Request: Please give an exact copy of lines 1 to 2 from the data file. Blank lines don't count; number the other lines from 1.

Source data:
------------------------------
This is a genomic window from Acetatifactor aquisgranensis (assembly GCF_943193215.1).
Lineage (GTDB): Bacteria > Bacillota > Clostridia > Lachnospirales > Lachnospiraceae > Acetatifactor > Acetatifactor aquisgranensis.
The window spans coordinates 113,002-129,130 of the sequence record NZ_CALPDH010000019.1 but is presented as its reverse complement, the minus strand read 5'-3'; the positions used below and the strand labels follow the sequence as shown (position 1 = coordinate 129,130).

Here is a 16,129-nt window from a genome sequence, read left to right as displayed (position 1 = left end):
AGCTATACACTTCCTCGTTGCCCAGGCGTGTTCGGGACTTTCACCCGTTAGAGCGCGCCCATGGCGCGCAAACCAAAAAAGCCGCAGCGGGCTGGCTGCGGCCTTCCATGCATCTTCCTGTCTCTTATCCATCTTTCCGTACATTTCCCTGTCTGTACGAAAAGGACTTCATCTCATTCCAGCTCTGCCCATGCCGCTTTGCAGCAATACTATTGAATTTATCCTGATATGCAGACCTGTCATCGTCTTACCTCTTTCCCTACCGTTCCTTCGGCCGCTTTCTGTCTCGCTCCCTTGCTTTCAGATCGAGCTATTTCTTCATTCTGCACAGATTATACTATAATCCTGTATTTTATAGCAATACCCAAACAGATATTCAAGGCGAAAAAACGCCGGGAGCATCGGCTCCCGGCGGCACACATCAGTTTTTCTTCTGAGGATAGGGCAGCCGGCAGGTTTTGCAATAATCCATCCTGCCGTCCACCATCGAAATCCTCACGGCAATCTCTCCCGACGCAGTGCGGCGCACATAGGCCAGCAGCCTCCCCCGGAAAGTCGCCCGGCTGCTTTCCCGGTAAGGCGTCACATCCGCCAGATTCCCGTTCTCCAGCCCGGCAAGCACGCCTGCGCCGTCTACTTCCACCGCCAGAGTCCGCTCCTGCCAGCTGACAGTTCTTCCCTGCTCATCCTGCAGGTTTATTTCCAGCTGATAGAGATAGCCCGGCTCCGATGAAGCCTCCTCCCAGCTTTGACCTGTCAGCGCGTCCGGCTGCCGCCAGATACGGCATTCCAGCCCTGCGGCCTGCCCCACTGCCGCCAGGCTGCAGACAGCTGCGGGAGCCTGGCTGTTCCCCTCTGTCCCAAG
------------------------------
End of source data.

This is a genomic window from Acetatifactor aquisgranensis (assembly GCF_943193215.1).
Lineage (GTDB): Bacteria > Bacillota > Clostridia > Lachnospirales > Lachnospiraceae > Acetatifactor > Acetatifactor aquisgranensis.